San Francisco is still first in grease.
The City’s vaunted grease recycling program drew attention from President Barack Obama’s administration Tuesday, with U.S. Environmental Protection Agency Administrator Gina McCarthy witnessing firsthand how spent cooking oil is turned into engine-worthy biofuel.
The San Francisco Public Utilities Commission’s Greasecycle program collects barrels of used oil from about 800 restaurants weekly, free of charge.
The oil is turned into biofuel to power Muni buses rather than poured down the drain, where it creates sewer-clogging grease balls that used to cost The City $3.5 million a year to clean out.
And no other city in America has anything like it, said McCarthy, who watched as a pair of SFPUC workers took away a barrel of grease from Johnny Foley’s restaurant near Union Square.
“This is innovation, not regulation,” said McCarthy, who added that the EPA has no plans to bring grease recycling to Washington, D.C., or other cities but is “hoping other cities see how this works.”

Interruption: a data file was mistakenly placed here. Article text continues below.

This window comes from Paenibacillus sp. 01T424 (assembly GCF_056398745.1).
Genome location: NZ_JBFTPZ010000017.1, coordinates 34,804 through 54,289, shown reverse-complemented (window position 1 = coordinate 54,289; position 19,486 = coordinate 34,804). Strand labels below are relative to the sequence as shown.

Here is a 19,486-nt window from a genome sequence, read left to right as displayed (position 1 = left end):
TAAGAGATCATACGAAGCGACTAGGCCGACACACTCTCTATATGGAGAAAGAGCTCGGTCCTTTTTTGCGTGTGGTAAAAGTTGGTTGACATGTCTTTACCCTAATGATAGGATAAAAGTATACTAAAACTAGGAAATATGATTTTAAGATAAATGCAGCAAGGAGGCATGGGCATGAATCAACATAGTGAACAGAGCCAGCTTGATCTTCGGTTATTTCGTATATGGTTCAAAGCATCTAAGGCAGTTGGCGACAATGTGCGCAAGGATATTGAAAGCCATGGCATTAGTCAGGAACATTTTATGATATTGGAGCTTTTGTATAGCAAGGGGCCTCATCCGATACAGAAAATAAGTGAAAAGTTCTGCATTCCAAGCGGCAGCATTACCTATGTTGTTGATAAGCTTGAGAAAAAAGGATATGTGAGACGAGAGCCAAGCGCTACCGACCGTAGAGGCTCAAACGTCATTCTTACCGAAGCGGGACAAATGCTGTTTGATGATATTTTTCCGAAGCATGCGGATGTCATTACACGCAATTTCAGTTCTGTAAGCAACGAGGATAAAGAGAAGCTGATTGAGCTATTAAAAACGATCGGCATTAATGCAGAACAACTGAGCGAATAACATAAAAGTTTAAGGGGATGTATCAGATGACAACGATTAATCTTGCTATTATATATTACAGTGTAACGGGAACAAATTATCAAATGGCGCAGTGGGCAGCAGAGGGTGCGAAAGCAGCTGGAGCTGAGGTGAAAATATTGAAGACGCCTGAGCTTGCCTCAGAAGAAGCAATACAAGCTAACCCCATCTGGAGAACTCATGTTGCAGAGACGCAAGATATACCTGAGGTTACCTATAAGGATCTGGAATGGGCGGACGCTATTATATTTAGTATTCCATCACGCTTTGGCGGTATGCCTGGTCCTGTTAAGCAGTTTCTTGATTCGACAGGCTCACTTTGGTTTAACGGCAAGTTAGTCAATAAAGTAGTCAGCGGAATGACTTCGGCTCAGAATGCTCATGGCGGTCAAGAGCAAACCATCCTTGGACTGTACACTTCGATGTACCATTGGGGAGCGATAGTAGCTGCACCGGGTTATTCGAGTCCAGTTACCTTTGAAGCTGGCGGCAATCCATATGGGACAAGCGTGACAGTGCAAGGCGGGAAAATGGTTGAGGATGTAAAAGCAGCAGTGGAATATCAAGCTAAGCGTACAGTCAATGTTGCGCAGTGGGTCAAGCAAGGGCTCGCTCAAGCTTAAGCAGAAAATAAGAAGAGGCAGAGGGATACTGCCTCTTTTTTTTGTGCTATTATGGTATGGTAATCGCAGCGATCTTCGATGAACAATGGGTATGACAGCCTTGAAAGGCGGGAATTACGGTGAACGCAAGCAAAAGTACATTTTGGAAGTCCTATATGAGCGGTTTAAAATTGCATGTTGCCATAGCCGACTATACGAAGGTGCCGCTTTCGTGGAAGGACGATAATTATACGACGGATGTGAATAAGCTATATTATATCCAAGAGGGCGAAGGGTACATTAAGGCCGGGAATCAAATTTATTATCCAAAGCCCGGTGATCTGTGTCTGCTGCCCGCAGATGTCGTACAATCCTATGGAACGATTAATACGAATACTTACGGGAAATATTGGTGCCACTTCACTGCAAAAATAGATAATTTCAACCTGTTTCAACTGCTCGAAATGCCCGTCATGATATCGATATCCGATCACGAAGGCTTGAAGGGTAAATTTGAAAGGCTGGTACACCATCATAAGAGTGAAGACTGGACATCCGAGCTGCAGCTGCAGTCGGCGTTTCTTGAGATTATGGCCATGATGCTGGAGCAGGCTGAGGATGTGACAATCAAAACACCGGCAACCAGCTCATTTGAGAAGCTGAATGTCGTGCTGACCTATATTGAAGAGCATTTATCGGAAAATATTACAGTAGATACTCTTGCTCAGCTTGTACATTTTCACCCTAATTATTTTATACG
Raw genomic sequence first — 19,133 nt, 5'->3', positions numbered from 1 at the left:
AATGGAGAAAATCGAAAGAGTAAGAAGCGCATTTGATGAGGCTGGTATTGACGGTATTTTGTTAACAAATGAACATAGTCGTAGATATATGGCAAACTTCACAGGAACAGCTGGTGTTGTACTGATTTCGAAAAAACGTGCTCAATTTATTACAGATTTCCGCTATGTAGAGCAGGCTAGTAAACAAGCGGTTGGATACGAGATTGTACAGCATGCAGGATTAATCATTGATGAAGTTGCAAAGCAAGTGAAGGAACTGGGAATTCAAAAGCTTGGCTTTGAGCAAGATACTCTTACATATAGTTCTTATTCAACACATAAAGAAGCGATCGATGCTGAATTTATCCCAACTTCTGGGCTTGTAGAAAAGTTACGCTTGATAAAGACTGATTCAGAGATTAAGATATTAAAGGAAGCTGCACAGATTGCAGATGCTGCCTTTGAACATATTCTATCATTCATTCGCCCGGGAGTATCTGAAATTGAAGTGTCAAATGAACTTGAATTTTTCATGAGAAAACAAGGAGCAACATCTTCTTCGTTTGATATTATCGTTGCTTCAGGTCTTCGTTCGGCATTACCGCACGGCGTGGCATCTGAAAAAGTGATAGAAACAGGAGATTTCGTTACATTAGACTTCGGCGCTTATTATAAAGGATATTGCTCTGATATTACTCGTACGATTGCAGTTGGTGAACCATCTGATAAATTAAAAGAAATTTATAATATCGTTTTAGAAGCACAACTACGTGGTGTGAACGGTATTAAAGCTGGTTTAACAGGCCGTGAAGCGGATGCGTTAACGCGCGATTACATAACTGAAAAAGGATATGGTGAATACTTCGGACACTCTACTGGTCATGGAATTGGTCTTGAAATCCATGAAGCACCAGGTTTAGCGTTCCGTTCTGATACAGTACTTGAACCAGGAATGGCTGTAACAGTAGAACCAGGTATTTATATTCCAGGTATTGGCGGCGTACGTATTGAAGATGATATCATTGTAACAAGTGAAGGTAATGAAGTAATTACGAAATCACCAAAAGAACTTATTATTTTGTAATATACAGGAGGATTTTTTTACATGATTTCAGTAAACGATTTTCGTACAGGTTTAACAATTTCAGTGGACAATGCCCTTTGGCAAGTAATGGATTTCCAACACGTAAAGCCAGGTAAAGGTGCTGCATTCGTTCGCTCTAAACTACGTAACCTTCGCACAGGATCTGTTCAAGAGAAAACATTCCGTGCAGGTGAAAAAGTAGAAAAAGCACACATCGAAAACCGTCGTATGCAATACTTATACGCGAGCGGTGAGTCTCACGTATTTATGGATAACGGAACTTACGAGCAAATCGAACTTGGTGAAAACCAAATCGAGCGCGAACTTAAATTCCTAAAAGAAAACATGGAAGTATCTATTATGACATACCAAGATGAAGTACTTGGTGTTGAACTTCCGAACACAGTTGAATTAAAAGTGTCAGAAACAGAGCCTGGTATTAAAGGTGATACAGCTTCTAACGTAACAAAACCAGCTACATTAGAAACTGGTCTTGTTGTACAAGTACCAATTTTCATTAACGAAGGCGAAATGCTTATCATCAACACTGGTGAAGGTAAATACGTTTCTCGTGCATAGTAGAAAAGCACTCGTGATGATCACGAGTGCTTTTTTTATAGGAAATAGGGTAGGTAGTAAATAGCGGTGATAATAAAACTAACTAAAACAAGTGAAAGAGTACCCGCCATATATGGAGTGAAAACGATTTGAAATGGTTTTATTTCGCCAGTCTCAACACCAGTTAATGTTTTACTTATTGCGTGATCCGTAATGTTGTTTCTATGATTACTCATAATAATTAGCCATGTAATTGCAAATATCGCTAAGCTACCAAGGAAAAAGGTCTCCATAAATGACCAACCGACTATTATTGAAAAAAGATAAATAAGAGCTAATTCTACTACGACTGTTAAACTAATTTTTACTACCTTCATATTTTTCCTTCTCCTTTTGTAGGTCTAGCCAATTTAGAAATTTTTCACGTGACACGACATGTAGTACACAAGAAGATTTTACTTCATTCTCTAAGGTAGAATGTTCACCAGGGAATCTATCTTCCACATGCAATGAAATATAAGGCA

“This is already incentivized,” she said. “It’s saving them [The City and restaurants] money.”
On hand to show off The City’s “one-of-a-kind” grease recycling were some familiar faces: Jared Blumenthal, the former Department of the Environment director who now heads up the local EPA office; and Lt. Gov. Gavin Newsom, who was mayor when the program began in 2007.
Newsom is also still a participant in the program; his Balboa Café in the Marina district has “very clean” grease, an SFPUC worker said.
Restaurants can sign up to have their grease hauled away at sfwater.org, where drop-off locations for grease from home kitchens are also posted.Bay Area Newsgrease recyclingGreasecycleU.S. Environmental Protection Agency